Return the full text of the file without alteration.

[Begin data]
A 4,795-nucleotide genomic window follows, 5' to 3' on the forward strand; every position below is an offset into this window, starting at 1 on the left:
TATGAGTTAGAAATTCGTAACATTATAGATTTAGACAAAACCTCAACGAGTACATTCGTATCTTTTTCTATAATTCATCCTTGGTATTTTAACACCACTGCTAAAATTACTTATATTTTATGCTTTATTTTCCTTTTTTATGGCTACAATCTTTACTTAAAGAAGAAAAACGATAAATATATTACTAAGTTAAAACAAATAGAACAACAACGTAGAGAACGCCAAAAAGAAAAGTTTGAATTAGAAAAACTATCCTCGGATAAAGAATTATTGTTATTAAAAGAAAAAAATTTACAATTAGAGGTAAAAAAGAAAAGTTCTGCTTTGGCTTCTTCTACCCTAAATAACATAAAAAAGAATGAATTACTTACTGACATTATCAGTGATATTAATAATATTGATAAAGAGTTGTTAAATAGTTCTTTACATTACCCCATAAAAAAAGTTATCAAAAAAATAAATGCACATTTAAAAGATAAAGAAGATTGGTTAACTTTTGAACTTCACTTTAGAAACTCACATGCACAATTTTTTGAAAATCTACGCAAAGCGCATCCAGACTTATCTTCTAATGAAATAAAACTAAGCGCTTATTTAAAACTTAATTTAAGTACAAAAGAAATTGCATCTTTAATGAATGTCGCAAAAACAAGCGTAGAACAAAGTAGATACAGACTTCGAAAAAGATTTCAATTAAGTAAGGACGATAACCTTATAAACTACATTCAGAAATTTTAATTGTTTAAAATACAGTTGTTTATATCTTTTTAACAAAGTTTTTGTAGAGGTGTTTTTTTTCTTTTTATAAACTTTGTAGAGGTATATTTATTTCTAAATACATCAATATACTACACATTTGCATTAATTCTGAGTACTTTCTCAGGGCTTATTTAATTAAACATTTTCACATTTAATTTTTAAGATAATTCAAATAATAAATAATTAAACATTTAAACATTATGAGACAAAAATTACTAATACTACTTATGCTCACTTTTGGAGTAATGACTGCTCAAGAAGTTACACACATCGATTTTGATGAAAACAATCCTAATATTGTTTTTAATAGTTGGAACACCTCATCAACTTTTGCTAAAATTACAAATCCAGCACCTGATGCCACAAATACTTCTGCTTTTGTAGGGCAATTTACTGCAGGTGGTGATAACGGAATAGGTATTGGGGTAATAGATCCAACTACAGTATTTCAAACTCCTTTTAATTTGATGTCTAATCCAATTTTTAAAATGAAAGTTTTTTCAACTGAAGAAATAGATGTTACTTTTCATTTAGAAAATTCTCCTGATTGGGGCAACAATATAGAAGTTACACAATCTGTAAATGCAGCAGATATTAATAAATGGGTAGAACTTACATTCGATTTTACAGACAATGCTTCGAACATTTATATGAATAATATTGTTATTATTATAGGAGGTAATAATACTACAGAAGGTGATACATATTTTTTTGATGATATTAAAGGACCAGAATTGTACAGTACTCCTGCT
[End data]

A 4,795-nucleotide genomic window follows, 5' to 3' on the forward strand; every position below is an offset into this window, starting at 1 on the left:
TATGAGTTAGAAATTCGTAACATTATAGATTTAGACAAAACCTCAACGAGTACATTCGTATCTTTTTCTATAATTCATCCTTGGTATTTTAACACCACTGCTAAAATTACTTATATTTTATGCTTTATTTTCCTTTTTTATGGCTACAATCTTTACTTAAAGAAGAAAAACGATAAATATATTACTAAGTTAAAACAAATAGAACAACAACGTAGAGAACGCCAAAAAGAAAAGTTTGAATTAGAAAAACTATCCTCGGATAAAGAATTATTGTTATTAAAAGAAAAAAATTTACAATTAGAGGTAAAAAAGAAAAGTTCTGCTTTGGCTTCTTCTACCCTAAATAACATAAAAAAGAATGAATTACTTACTGACATTATCAGTGATATTAATAATATTGATAAAGAGTTGTTAAATAGTTCTTTACATTACCCCATAAAAAAAGTTATCAAAAAAATAAATGCACATTTAAAAGATAAAGAAGATTGGTTAACTTTTGAACTTCACTTTAGAAACTCACATGCACAATTTTTTGAAAATCTACGCAAAGCGCATCCAGACTTATCTTCTAATGAAATAAAACTAAGCGCTTATTTAAAACTTAATTTAAGTACAAAAGAAATTGCATCTTTAATGAATGTCGCAAAAACAAGCGTAGAACAAAGTAGATACAGACTTCGAAAAAGATTTCAATTAAGTAAGGACGATAACCTTATAAACTACATTCAGAAATTTTAATTGTTTAAAATACAGTTGTTTATATCTTTTTAACAAAGTTTTTGTAGAGGTGTTTTTTTTCTTTTTATAAACTTTGTAGAGGTATATTTATTTCTAAATACATCAATATACTACACATTTGCATTAATTCTGAGTACTTTCTCAGGGCTTATTTAATTAAACATTTTCACATTTAATTTTTAAGATAATTCAAATAATAAATAATTAAACATTTAAACATTATGAGACAAAAATTACTAATACTACTTATGCTCACTTTTGGAGTAATGACTGCTCAAGAAGTTACACACATCGATTTTGATGAAAACAATCCTAATATTGTTTTTAATAGTTGGAACACCTCATCAACTTTTGCTAAAATTACAAATCCAGCACCTGATGCCACAAATACTTCTGCTTTTGTAGGGCAATTTACTGCAGGTGGTGATAACGGAATAGGTATTGGGGTAATAGATCCAACTACAGTATTTCAAACTCCTTTTAATTTGATGTCTAATCCAATTTTTAAAATGAAAGTTTTTTCAACTGAAGAAATAGATGTTACTTTTCATTTAGAAAATTCTCCTGATTGGGGCAACAATATAGAAGTTACACAATCTGTAAATGCAGCAGATATTAATAAATGGGTAGAACTTACATTCGATTTTACAGACAATGCTTCGAACATTTATATGAATAATATTGTTATTATTATAGGAGGTAATAATACTACAGAAGGTGATACATATTTTTTTGATGATATTAAAGGACCAGAATTGTACAGTACTCCTGCT